The Rice University and University of Graz team is in first place in the inaugural international Nanocar Race in Toulouse, France, April 28, finishing a 150-nanometer course — the width of two human hairs — in about one-and-a-half hours. (The allotted finish time is 30 hours.)
The team led by Rice chemist James Tour and Graz chemist Leonhard Grill deployed a two-wheeled vehicle with adamantane tires on its home track in Graz, Austria, achieving a speed of 95 nanometers per hour.
The Swiss Nano Dragster team is in second place, finishing the course five hours later.
An interviewer discussing the competition on YouTube with Tour and Grill said, “Of course, this race continues. We want to see if their car is really strong enough to resist 36 hours of electric volts and jolts.”
Because the scanning tunneling microscope track in Toulouse could only accommodate four cars, two of the six competing international teams — Ohio University and Rice-Graz — ran their vehicles on their home tracks and operated them remotely from the Toulouse headquarters.
The Rice-Graz car, called the Dipolar Racer, was designed by Tour and former Rice graduate student Victor Garcia-Lopez and raced by the Graz team, which included postdoctoral researcher and pilot Grant Simpson and undergraduate and co-pilot Philipp Petermeier.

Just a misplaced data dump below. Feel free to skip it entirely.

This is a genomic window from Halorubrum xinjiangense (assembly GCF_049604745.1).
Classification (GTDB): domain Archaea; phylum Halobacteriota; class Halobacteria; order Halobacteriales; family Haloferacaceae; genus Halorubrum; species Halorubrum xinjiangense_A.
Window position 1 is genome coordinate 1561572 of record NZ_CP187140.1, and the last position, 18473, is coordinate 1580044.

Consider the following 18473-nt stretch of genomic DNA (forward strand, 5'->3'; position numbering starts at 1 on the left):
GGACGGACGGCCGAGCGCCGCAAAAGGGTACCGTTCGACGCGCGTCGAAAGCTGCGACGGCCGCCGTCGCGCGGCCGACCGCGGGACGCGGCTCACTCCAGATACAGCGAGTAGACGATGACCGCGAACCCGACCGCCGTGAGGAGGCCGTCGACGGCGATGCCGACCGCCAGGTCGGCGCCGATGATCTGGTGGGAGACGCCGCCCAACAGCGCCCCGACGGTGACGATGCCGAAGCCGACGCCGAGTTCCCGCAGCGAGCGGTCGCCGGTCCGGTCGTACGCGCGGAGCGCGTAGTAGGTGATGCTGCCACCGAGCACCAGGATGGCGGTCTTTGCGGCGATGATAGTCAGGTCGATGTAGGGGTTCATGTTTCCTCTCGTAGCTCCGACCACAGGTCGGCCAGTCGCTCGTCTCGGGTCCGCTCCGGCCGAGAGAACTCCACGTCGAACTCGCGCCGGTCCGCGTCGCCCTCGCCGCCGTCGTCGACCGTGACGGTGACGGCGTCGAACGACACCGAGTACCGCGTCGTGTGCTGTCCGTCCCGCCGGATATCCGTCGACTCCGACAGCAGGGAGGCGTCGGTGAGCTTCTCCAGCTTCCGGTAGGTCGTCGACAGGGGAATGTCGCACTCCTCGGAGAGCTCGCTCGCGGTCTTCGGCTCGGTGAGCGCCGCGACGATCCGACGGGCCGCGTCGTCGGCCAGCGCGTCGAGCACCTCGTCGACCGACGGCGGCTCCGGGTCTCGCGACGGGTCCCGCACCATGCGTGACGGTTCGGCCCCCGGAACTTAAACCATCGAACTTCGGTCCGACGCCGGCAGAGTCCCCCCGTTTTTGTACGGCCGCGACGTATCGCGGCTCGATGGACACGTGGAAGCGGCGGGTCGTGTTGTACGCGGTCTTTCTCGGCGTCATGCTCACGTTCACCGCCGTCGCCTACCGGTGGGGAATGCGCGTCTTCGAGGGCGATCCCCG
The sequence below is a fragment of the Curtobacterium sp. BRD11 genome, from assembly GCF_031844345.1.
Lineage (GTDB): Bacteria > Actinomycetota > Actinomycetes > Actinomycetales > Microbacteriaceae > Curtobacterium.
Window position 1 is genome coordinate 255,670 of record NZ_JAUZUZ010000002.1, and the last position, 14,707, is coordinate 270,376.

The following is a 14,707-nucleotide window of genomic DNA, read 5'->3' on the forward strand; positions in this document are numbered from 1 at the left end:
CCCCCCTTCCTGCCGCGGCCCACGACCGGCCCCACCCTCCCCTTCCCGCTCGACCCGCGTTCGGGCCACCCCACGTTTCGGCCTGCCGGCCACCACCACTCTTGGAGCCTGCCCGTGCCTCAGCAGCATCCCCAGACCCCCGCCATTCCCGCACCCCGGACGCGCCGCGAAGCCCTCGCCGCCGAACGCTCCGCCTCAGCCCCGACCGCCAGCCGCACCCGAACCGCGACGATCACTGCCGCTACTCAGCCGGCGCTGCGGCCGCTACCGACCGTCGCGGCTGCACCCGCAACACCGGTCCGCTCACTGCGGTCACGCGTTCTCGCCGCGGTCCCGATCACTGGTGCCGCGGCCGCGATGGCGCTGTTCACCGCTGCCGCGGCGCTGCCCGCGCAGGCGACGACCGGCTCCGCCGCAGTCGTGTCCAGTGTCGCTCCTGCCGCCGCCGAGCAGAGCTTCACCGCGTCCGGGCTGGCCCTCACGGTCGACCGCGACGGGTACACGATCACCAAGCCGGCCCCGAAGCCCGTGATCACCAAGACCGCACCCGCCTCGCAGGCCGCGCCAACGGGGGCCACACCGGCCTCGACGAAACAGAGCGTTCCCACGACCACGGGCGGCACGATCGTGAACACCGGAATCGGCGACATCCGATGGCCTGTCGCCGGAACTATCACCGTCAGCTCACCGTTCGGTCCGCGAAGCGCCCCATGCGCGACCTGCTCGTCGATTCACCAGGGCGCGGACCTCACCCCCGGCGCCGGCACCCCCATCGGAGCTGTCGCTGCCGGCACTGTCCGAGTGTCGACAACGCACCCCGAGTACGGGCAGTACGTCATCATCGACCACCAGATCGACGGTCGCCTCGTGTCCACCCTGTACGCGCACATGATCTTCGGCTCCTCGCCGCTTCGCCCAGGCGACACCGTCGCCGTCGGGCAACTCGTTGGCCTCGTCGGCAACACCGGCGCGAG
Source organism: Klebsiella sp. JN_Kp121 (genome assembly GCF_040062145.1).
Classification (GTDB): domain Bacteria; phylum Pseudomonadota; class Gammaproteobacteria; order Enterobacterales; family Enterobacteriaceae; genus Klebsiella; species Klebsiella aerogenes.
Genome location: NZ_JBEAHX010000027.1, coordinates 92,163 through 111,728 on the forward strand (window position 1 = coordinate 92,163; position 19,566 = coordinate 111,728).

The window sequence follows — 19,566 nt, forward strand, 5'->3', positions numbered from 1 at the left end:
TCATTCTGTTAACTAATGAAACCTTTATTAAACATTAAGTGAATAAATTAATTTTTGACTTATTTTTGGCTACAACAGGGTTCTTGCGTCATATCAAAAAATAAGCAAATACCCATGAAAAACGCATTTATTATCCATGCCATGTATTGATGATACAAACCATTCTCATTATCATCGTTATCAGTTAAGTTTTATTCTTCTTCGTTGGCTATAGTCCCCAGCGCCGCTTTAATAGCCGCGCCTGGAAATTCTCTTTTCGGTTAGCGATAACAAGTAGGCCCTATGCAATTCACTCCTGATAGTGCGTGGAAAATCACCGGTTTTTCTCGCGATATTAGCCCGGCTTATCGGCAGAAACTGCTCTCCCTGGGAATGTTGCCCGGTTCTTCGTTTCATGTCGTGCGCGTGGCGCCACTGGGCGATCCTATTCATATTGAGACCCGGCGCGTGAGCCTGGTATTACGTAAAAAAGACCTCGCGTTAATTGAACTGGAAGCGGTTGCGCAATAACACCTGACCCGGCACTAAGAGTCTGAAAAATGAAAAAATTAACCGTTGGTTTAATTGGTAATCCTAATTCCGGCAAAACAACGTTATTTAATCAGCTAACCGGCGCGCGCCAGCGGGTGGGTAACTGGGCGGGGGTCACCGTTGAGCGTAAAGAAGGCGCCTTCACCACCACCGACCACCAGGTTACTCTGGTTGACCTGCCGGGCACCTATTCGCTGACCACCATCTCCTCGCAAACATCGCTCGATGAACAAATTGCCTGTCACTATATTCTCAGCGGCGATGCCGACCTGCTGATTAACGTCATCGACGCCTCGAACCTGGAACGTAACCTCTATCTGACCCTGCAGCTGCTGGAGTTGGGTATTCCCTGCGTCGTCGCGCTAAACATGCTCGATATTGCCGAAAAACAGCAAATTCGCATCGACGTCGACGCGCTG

The Rice-Graz team won despite a handicap, Tour said. “We had to go 150 nanometers around two pylons instead of 100 nanometers since our car was so much faster,” he said. The race began at 4 a.m. Houston time, and the teams were delayed by a yellow flag for about an hour due to other teams’ crashed software, he said.
The cars were driven across a gold surface in a vacuum near absolute zero by electrons from the tips of microscopes in Toulouse and Ohio, but the Rice-Graz team got permission to use a silver track at Graz. “The gold surface was the surface of choice, so we tested it there, but it turns out it’s too fast,” Grill said. “It’s so fast, we can’t even image it.”
The team got permission from organizers to use the silver surface to slow its car down enough to see with the microscope, he said.
The purpose of the competition, according to organizers, was to push the science of how single molecules can be manipulated as they interact with surfaces.
“This is so gratifying,” said Tour, whose lab has been working on nanocars since 1998. “We chose our fastest wheels and our strongest dipole so that it could be pulled by the electric field more efficiently. We gave it two (side-by-side) wheels to minimize interaction with the surface and to lower the molecular weight.
“This is the beginning of our ability to demonstrate nanoscale manipulation with control around obstacles and speed and will pave the way for much faster paces and eventually for carrying cargo and doing bottom-up assembly.